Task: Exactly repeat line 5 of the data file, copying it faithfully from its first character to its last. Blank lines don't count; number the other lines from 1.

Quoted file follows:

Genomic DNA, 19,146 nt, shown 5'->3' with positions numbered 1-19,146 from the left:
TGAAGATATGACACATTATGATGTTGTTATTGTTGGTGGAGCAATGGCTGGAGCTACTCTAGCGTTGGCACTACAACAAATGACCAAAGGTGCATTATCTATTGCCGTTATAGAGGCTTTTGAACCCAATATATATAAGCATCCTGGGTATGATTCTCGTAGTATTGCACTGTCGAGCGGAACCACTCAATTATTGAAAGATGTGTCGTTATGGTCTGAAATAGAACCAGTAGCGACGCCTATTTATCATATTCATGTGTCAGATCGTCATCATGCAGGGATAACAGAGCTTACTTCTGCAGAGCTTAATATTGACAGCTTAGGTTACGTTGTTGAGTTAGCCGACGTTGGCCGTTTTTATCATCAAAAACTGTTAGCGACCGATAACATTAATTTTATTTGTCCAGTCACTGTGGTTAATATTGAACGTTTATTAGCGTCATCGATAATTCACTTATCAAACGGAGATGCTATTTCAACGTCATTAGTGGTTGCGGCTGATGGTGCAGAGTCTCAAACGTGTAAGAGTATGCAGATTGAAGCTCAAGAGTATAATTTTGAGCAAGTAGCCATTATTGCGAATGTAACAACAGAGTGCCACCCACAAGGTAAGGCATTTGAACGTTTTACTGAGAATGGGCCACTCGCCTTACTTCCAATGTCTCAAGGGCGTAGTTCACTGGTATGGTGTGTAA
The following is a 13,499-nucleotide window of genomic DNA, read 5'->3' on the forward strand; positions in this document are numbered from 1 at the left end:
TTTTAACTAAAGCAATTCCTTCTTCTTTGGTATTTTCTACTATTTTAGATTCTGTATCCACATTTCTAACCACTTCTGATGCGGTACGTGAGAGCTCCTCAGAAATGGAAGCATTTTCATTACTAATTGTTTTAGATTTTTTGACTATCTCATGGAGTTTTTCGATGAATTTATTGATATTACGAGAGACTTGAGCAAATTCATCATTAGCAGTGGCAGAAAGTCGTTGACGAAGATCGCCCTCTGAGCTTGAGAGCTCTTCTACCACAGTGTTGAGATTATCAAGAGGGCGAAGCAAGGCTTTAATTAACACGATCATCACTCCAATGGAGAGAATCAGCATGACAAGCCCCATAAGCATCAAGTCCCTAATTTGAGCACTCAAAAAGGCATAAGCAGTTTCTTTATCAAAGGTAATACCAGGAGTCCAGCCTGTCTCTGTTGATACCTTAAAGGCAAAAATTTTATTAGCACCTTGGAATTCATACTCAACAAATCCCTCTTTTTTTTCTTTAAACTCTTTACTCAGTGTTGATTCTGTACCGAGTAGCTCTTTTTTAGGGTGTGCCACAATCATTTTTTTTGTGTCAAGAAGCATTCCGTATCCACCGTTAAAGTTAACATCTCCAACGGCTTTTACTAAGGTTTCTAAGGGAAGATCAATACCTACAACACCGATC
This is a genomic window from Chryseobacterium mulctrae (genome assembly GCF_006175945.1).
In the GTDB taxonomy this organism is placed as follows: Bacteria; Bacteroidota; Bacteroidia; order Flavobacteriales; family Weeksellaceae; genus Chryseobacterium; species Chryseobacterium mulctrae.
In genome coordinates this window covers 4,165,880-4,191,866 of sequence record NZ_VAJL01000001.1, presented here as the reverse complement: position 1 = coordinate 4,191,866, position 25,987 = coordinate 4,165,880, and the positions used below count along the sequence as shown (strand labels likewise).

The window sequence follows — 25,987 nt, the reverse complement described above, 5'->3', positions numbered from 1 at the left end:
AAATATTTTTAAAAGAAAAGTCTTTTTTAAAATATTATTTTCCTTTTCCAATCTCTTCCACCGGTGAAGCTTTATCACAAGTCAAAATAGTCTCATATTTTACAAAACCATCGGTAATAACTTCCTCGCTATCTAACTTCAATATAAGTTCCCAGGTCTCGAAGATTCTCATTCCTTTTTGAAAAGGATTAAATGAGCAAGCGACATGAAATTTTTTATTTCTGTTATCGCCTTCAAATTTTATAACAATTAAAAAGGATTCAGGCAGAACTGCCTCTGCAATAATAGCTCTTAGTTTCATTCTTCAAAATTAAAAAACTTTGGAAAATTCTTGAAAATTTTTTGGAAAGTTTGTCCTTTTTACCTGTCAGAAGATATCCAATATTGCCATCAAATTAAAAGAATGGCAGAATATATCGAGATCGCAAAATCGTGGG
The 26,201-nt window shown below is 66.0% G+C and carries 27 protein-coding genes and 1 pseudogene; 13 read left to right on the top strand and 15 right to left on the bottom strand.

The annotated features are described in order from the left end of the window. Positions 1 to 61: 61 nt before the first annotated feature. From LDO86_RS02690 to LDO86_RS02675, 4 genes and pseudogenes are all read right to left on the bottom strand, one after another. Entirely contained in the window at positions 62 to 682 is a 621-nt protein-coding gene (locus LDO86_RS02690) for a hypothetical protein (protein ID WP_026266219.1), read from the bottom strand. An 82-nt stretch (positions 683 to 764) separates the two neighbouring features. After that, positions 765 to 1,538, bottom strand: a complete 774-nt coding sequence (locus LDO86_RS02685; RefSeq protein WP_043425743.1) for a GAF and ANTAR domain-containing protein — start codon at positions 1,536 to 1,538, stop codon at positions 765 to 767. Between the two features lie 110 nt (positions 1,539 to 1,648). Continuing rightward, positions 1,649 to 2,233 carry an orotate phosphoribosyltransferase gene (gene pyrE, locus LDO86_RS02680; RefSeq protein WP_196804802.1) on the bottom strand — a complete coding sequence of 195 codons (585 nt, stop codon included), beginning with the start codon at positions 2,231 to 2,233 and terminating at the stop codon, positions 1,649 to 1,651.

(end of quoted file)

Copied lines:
This is a genomic window from Chryseobacterium mulctrae (genome assembly GCF_006175945.1).